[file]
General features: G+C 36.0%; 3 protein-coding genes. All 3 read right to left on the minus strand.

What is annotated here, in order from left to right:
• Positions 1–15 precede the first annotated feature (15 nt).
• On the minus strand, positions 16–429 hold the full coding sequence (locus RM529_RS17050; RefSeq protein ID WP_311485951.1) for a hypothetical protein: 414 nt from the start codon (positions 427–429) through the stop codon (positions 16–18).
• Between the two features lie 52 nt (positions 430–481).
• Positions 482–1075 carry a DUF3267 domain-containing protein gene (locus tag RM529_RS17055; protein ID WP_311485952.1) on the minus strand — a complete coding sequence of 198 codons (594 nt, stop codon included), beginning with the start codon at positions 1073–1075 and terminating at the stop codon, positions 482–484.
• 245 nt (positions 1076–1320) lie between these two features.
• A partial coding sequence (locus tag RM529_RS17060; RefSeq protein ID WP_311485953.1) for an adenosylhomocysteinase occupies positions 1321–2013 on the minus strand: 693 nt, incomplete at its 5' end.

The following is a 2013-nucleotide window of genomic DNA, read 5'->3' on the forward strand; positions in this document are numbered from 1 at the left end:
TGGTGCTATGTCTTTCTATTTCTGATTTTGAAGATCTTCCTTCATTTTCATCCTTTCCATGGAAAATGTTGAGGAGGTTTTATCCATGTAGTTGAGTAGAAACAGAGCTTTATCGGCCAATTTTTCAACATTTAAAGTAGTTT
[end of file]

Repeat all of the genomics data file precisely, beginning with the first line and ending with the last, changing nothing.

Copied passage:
General features: G+C 36.0%; 3 protein-coding genes. All 3 read right to left on the minus strand.

What is annotated here, in order from left to right:
• Positions 1–15 precede the first annotated feature (15 nt).
• On the minus strand, positions 16–429 hold the full coding sequence (locus RM529_RS17050; RefSeq protein ID WP_311485951.1) for a hypothetical protein: 414 nt from the start codon (positions 427–429) through the stop codon (positions 16–18).
• Between the two features lie 52 nt (positions 430–481).
• Positions 482–1075 carry a DUF3267 domain-containing protein gene (locus tag RM529_RS17055; protein ID WP_311485952.1) on the minus strand — a complete coding sequence of 198 codons (594 nt, stop codon included), beginning with the start codon at positions 1073–1075 and terminating at the stop codon, positions 482–484.
• 245 nt (positions 1076–1320) lie between these two features.
• A partial coding sequence (locus tag RM529_RS17060; RefSeq protein ID WP_311485953.1) for an adenosylhomocysteinase occupies positions 1321–2013 on the minus strand: 693 nt, incomplete at its 5' end.

The following is a 2013-nucleotide window of genomic DNA, read 5'->3' on the forward strand; positions in this document are numbered from 1 at the left end:
TGGTGCTATGTCTTTCTATTTCTGATTTTGAAGATCTTCCTTCATTTTCATCCTTTCCATGGAAAATGTTGAGGAGGTTTTATCCATGTAGTTGAGTAGAAACAGAGCTTTATCGGCCAATTTTTCAACATTTAAAGTAGTTT